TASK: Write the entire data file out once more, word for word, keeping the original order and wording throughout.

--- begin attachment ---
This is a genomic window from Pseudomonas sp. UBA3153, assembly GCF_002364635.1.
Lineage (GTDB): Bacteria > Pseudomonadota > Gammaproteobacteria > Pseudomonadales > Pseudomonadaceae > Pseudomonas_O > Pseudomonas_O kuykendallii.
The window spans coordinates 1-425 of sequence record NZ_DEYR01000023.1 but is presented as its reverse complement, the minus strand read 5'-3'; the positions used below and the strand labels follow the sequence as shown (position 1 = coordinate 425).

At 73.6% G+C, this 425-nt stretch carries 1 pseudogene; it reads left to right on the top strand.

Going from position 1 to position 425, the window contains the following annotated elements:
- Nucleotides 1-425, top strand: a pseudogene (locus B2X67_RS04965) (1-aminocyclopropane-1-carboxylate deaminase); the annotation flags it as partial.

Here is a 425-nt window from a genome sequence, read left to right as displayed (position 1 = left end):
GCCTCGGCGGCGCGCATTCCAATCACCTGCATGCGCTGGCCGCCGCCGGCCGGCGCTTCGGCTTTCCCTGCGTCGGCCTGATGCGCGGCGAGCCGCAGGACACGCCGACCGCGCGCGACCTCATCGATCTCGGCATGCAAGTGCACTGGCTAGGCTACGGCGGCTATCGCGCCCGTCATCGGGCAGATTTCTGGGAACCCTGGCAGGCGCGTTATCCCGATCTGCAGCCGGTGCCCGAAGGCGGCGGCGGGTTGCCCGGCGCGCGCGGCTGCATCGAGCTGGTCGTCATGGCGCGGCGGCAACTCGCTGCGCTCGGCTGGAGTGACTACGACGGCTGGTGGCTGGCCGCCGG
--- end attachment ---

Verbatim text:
This is a genomic window from Pseudomonas sp. UBA3153, assembly GCF_002364635.1.
Lineage (GTDB): Bacteria > Pseudomonadota > Gammaproteobacteria > Pseudomonadales > Pseudomonadaceae > Pseudomonas_O > Pseudomonas_O kuykendallii.
The window spans coordinates 1-425 of sequence record NZ_DEYR01000023.1 but is presented as its reverse complement, the minus strand read 5'-3'; the positions used below and the strand labels follow the sequence as shown (position 1 = coordinate 425).

At 73.6% G+C, this 425-nt stretch carries 1 pseudogene; it reads left to right on the top strand.

Going from position 1 to position 425, the window contains the following annotated elements:
- Nucleotides 1-425, top strand: a pseudogene (locus B2X67_RS04965) (1-aminocyclopropane-1-carboxylate deaminase); the annotation flags it as partial.

Here is a 425-nt window from a genome sequence, read left to right as displayed (position 1 = left end):
GCCTCGGCGGCGCGCATTCCAATCACCTGCATGCGCTGGCCGCCGCCGGCCGGCGCTTCGGCTTTCCCTGCGTCGGCCTGATGCGCGGCGAGCCGCAGGACACGCCGACCGCGCGCGACCTCATCGATCTCGGCATGCAAGTGCACTGGCTAGGCTACGGCGGCTATCGCGCCCGTCATCGGGCAGATTTCTGGGAACCCTGGCAGGCGCGTTATCCCGATCTGCAGCCGGTGCCCGAAGGCGGCGGCGGGTTGCCCGGCGCGCGCGGCTGCATCGAGCTGGTCGTCATGGCGCGGCGGCAACTCGCTGCGCTCGGCTGGAGTGACTACGACGGCTGGTGGCTGGCCGCCGG